While those words provided guidance for me, they did not make it easy for me to make any life-changing decisions, especially the decision to leave my marriage, even after years of depression and verbal abuse by my ex-husband. While I was no longer a practicing Catholic, my values around marriage and family were firmly rooted in my upbringing which stressed the power of commitment and the necessity to work things out no matter what. And sometimes, to suffer in the process.
But after 25 years of marriage, many trips to the counselor, several deep depressions, and a widening gulf between how much joy we shared versus how much suffering I endured, I realized that my marriage was too small for me. I wasn’t thriving in the way I’d hoped for. I was merely surviving. And I deserved so much more. My children deserved more. And I wanted to offer them an example of choosing self-respect over tradition.
While deciding to leave my marriage was the most life-changing decision regarding what was too small for me, I’ve returned to the wisdom in “Sweet Darkness” many more times in the past 17 years. I’ve ended relationships that were less than satisfying, refusing to settle for the sake of companionship. I’ve left jobs that no longer provided a nurturing professional space. I’ve learned the signs of good fit and can more easily walk away from those things that are too small–except for a few pairs of capris in my closet! I hope David Whyte’s poem can offer you some wisdom. It’s been life-changing for me.
Sweet Darkness by David Whyte
~The House of Belonging
When your eyes are tired
the world is tired also.
When your vision has gone
no part of the world can find you.
Time to go into the dark
where the night has eyes
to recognize its own.
There you can be sure
you are not beyond love.
The dark will be your womb
The night will give you a horizon
further than you can see.
You must learn one thing.
The world was made to be free in
Give up all the other worlds
except the one to which you belong.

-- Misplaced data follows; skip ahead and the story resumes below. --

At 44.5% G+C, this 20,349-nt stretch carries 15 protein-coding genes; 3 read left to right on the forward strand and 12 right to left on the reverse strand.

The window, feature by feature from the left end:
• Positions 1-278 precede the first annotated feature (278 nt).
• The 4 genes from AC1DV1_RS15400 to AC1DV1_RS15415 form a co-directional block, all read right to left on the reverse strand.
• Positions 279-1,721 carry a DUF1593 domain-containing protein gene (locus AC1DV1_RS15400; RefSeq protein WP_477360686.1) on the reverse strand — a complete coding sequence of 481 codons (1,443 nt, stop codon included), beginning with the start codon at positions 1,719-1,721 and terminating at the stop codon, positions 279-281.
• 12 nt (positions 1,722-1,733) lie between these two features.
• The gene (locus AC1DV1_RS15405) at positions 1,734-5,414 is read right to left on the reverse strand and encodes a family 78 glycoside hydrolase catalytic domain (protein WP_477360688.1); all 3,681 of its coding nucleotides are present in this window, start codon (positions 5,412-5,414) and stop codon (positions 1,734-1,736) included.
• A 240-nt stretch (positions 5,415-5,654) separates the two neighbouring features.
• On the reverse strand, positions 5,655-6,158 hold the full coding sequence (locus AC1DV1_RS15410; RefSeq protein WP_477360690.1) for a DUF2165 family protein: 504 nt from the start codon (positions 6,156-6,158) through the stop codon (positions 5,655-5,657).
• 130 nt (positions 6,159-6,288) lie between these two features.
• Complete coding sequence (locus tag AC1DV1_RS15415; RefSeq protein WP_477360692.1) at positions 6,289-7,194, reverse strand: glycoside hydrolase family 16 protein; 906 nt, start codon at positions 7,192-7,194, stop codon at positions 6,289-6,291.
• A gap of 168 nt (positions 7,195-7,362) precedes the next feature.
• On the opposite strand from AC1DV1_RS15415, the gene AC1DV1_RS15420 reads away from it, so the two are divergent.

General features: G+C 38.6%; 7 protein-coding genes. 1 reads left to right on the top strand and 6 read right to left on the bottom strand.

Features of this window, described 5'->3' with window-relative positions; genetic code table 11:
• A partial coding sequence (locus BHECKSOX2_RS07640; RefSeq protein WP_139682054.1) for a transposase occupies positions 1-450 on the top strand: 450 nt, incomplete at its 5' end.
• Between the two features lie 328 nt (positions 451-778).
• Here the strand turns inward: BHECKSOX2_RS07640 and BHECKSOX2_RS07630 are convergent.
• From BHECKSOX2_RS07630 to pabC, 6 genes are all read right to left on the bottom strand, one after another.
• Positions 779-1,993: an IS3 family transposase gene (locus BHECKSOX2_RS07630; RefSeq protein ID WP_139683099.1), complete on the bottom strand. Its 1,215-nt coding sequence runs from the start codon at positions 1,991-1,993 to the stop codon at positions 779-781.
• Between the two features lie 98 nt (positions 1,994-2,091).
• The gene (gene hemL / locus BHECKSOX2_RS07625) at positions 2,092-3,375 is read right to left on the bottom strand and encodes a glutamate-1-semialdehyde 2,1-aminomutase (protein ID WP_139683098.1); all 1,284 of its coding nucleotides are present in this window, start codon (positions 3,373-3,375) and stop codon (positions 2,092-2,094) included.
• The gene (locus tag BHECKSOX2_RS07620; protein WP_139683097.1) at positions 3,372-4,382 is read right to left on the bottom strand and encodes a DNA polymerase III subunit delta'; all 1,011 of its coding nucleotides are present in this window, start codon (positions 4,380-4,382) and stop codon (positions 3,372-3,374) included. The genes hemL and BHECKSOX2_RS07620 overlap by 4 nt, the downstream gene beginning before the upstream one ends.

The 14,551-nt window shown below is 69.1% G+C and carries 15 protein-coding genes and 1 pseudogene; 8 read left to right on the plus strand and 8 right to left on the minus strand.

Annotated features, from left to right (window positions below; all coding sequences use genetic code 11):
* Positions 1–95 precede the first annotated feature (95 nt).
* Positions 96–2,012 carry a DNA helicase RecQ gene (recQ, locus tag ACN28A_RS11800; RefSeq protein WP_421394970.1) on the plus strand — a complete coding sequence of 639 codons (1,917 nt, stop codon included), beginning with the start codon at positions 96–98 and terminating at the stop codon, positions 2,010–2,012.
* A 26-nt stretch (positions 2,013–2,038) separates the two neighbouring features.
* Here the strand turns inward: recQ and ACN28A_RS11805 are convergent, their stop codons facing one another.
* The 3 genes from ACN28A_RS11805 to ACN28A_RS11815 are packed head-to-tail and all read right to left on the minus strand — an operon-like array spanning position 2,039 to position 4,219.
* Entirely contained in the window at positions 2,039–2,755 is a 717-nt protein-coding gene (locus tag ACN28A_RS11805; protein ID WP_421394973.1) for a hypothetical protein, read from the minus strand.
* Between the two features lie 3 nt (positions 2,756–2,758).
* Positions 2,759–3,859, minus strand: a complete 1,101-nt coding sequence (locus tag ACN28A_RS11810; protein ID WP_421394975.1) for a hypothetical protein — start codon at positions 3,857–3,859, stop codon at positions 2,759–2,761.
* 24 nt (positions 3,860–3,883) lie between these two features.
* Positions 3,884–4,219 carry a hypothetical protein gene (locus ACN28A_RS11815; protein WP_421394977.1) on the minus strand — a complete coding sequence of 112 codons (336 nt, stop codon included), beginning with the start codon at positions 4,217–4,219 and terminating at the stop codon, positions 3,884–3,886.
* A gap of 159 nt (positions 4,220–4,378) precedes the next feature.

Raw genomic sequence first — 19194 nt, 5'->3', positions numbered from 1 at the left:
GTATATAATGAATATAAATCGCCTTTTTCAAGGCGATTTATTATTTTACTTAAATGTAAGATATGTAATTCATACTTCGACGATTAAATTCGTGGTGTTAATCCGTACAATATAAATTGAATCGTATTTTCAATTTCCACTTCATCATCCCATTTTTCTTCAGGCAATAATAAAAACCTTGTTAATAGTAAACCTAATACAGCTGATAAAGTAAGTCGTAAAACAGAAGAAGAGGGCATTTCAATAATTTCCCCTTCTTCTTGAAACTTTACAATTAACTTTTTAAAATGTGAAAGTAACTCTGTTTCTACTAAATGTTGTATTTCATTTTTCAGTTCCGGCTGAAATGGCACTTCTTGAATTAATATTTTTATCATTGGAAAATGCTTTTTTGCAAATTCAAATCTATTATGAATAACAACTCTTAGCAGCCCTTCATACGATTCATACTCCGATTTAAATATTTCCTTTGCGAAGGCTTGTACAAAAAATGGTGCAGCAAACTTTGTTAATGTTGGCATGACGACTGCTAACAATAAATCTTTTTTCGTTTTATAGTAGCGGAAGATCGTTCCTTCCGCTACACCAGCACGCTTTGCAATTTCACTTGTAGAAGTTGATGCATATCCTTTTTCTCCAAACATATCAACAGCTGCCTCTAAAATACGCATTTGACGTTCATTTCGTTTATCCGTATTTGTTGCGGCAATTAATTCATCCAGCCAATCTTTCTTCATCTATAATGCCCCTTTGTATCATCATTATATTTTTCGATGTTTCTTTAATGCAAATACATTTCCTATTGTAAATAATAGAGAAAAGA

Sometimes it takes darkness and the sweet
confinement of your aloneness
Say you sold widgets – you know, those hypothetical doodads we use whenever we want to talk about selling something without importing the emotional baggage of a particular product.
You sell widgets. The best widgets. Grade A, primo, first class widgets.
Your goal in life is to sell the most widgets possible and thus generate the highest profit.
Unfortunately, the demand for widgets is fixed. Whatever they are, people only want so many of them. But if you could increase the demand and thus expand the market, you would likewise boost your profits and better meet your goals.
There are many ways you could do this. You could advertise and try to convince consumers that they need more widgets. You could encourage doctors and world health organizations to prescribe widgets as part of a healthy lifestyle. Or you could convince the government to mandate the market.
That’s right – force people to buy your products.
That doesn’t sound very American does it?
In a Democratic society, we generally don’t want the government telling us what to purchase. Recall the hysteria around the Obamacare individual mandate requiring people who could afford to buy healthcare coverage to do so or else face a financial tax penalty. In this case, one might argue that it was justified because everyone wants healthcare. No one wants to let themselves die from a preventable disease or allow free riders to bump up the cost for everyone else.
However, it’s still a captive market though perhaps an innocuous one. Most are far more pernicious.
In the case of government mandating consumers to buy a particular product, it’s perhaps the strongest case of a captive market. Consumers have no choice but to comply and thus have little to no protection from abuse. They are at the mercy of the supplier.
It’s a terrible position to be in for consumers, but a powerful one for businesspeople. And it’s exactly the situation for public schools and the standardized testing industry.
Let’s break it down.
These huge corporations don’t sell widgets, they sell tests. In fact, they sell more than just that, but let’s focus right now on just that – the multiple choice, fill-in-the-bubble assessments.
It wasn’t always this way. When the act was first passed in 1965, it focused almost entirely on providing students with equitable resources. That all changed in 2001, with the passage of No Child Left Behind, a reauthorization of this original bill. And ever since, through every subsequent reauthorization and name change, the federal law governing K-12 schools has required the same standardized testing.
The testing corporations don’t have to prove their products. Those products are required by law.
It’s one of the largest captive markets in existence. That’s some 50.4 million childrenforced to take standardized assessments. The largest such corporation, Pearson, boasts profits of $9 billion annually. It’s largest competitor, CBT/ McGraw-Hill, makes $2 billion annually. Others include Education Testing Services and Riverside Publishing better known through its parent company Houghton Mifflin Harcourt.